Mo Yan, born on February 17, 1955, is a renowned Chinese author. He is the winner of the Nobel Prize for Literature in 2012. Mo is best known in the West for two of his novels which were the basis of the film Red Sorghum. He was appointed a deputy chairman of the quasi-official Chinese Writers' Association in November 2011.
Mo Yan's Nobel speech splits public opinion
While some see his oration as honest, critics slam him for failing to speak out in support of peace laureate Liu Xiaobo, jailed for 11 years
Author Mo Yan's speech at the Nobel awards banquet in Sweden has stirred mixed reactions from the public. Some deemed it honest, while others denounced his silence on the issue of mainland censorship.
In a five-minute televised speech at the Stockholm concert hall on Monday night, the 57-year-old Nobel literature prize winner stressed his humble upbringing in Gaomi city, Shandong, and described his win as "a fairy tale".
"My experiences in the months since the announcement have made me aware of the enormous impact of the Nobel Prize and the unquestionable respect it enjoys," he said.
"It has been a golden opportunity for me to learn about the world and even more so … for me to learn about myself."
He thanked his translators, family and friends, as well as the Swedish Academy, which chooses the laureates.
However, he stopped short of mentioning the controversy surrounding his selection, announced on October 10, primarily triggered by his refusal to speak out against the jailing of Nobel Peace Prize winner and dissident writer Liu Xiaobo.
Detractors also pointed to Mo's being a senior member of the state-backed Chinese Writers' Association.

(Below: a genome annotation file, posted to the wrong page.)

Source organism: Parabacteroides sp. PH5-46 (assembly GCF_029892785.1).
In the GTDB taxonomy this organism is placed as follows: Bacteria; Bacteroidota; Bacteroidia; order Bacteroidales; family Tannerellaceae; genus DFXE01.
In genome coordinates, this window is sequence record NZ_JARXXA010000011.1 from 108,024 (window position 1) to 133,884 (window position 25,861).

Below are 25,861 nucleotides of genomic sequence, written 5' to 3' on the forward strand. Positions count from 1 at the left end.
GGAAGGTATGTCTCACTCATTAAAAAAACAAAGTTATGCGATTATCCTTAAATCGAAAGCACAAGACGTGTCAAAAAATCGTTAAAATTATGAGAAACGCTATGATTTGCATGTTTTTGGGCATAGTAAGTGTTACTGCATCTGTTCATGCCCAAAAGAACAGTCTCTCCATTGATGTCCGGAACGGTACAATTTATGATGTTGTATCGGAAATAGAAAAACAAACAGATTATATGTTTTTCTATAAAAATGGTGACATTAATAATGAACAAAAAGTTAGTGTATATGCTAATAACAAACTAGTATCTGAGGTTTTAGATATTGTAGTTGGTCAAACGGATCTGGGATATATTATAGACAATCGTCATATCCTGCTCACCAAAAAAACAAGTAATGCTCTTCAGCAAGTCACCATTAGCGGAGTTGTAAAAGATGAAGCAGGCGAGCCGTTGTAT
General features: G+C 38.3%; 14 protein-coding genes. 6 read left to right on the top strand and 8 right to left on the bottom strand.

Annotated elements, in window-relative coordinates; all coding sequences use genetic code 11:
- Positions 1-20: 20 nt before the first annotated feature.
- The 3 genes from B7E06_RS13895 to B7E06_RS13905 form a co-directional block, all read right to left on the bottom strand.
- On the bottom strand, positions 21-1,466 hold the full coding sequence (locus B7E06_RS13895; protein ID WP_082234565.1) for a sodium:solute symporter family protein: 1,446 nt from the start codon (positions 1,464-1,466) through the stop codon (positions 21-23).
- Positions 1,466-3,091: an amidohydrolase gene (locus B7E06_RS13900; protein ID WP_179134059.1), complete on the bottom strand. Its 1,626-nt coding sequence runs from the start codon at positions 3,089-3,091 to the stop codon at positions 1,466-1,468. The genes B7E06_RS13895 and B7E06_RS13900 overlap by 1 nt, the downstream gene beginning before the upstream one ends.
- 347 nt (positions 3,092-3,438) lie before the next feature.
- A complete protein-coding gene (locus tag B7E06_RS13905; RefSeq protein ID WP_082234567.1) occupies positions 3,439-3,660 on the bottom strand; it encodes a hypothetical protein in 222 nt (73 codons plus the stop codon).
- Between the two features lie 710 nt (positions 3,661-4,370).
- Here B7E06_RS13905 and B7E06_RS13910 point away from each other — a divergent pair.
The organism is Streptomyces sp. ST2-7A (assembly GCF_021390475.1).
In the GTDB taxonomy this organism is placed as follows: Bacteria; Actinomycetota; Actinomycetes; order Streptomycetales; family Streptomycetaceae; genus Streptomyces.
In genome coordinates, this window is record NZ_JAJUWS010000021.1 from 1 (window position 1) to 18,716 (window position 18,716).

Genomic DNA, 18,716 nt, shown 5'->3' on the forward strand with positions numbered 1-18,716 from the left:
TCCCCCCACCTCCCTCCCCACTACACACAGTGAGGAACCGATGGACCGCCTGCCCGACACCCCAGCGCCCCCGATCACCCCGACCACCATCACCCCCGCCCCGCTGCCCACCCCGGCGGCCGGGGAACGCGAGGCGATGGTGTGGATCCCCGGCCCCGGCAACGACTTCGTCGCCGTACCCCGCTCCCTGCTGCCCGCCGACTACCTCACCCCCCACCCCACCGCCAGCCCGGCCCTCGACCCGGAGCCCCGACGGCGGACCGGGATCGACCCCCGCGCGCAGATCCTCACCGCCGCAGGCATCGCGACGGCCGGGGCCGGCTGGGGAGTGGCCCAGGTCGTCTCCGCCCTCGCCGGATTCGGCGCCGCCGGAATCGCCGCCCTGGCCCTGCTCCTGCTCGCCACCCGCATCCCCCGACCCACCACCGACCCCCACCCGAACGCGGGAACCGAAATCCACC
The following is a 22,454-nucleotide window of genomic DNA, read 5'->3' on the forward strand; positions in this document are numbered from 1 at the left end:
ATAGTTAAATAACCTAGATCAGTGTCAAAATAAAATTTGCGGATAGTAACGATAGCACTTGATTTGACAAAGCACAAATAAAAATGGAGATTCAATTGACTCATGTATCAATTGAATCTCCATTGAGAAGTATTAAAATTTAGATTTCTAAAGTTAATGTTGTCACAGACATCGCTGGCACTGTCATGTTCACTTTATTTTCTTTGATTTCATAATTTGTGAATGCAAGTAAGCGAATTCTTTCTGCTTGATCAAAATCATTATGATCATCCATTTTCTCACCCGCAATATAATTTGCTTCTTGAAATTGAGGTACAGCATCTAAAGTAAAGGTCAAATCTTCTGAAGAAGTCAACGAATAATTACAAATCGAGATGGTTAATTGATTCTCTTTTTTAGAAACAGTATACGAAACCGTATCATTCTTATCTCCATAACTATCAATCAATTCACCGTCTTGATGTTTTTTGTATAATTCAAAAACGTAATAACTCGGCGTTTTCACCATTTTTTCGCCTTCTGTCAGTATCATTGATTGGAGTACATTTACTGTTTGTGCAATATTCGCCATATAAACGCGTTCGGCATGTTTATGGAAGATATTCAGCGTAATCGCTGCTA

On awards night, Germany-based Chinese artist Meng Huang staged a nude protest outside the concert hall to highlight the plight of Liu, who is serving an 11-year prison term for subversion.
Meng told German broadcaster Deutsche Welle that he was urging Mo to "help bring the empty chair back to China", referring to the vacant seat reserved for the jailed Liu who was unable to collect his Nobel award in 2010.
Not long after his selection for the prize was announced, Mo said he hoped for Liu's release, but since then has refused to discuss the matter, saying that he had already said what he had to say. He also said the prize was about literature, not politics.
One Chinese blogger said Mo's refusal to discuss "state affairs" meant he did not have the qualities to be a real literary master.
Mainland critics also circulated partial transcripts of a Deutsche Welle interview with Perry Link, a professor of East Asian studies at Princeton University, who said politics overshadowed literature in China.
Perry was quoted as saying Mo's style indicated censorship or self-censorship was at play.
"Perry thought Mo Yan's style of stimulating readers' senses through his writings by exclusively focusing on violence, sex and basic human needs was an apparent result of censorship or self-censorship," said one blogger.
However, others in the online community said Mo should not be forced to make a political stand. One blogger said Mo was being honest, unlike mainland officials prone to "empty talk".
In a commentary yesterday, the Global Times, a tabloid affiliated to party mouthpiece People's Daily, criticised the Western media for pressuring Mo on the issue of freedom of expression in China in order to embarrass the government.